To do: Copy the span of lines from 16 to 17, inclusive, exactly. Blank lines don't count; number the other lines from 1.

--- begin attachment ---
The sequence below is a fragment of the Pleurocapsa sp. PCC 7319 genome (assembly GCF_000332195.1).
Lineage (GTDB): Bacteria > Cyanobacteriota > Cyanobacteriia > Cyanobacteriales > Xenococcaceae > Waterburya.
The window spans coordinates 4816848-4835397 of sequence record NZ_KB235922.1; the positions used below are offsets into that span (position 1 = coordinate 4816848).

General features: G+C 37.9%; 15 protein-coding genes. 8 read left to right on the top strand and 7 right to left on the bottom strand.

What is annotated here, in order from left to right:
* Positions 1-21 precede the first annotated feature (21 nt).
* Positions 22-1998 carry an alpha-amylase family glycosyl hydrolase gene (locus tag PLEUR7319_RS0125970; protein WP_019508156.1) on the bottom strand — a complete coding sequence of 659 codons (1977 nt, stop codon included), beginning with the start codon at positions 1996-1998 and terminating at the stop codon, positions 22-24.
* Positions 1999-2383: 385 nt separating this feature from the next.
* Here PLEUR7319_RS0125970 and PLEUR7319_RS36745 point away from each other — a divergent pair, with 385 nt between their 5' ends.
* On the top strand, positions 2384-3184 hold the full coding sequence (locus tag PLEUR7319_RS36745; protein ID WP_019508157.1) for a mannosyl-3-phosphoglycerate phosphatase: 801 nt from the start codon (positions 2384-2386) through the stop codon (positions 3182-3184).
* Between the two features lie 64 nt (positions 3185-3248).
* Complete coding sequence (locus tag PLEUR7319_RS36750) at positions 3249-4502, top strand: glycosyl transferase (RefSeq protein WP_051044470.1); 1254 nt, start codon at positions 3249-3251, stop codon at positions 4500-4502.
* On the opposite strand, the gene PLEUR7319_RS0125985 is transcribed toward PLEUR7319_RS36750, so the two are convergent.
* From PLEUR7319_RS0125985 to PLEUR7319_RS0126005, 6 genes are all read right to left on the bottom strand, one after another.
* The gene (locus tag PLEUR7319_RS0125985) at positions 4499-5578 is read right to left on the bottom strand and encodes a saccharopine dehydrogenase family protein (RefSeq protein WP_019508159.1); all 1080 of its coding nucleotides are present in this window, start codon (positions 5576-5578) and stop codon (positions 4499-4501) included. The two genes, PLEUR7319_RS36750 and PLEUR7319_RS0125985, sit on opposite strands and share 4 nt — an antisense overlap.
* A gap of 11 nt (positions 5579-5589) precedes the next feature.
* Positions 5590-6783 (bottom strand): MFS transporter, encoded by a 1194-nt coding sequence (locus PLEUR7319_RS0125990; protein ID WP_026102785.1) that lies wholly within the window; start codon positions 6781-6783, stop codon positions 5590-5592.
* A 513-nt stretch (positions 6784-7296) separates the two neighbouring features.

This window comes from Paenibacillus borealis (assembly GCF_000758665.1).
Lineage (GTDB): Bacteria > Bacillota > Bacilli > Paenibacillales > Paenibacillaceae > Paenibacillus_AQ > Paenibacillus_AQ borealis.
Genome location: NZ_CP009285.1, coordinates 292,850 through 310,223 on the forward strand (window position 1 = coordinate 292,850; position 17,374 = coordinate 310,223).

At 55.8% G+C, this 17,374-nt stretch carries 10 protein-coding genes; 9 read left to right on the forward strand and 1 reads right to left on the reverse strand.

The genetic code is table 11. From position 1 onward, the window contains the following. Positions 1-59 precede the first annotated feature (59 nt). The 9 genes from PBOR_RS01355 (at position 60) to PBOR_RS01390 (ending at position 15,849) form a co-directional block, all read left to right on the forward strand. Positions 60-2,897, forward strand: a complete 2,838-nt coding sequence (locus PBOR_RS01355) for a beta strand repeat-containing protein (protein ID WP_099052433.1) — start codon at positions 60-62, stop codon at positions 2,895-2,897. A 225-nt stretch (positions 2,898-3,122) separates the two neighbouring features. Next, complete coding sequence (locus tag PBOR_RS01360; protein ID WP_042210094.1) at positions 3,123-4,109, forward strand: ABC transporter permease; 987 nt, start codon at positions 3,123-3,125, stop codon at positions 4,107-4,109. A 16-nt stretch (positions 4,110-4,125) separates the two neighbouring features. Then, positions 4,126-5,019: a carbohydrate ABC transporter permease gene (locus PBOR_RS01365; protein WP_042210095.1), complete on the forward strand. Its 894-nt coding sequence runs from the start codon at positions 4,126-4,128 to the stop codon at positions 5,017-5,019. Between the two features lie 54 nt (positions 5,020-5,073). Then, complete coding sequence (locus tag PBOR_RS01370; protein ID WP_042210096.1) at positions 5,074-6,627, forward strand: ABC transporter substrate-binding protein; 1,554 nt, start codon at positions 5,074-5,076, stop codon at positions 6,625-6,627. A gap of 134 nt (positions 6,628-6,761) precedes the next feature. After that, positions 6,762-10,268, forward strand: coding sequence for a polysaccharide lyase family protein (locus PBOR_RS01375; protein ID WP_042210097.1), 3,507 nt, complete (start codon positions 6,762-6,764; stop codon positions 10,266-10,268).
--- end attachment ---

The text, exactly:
* A gap of 11 nt (positions 5579-5589) precedes the next feature.
* Positions 5590-6783 (bottom strand): MFS transporter, encoded by a 1194-nt coding sequence (locus PLEUR7319_RS0125990; protein ID WP_026102785.1) that lies wholly within the window; start codon positions 6781-6783, stop codon positions 5590-5592.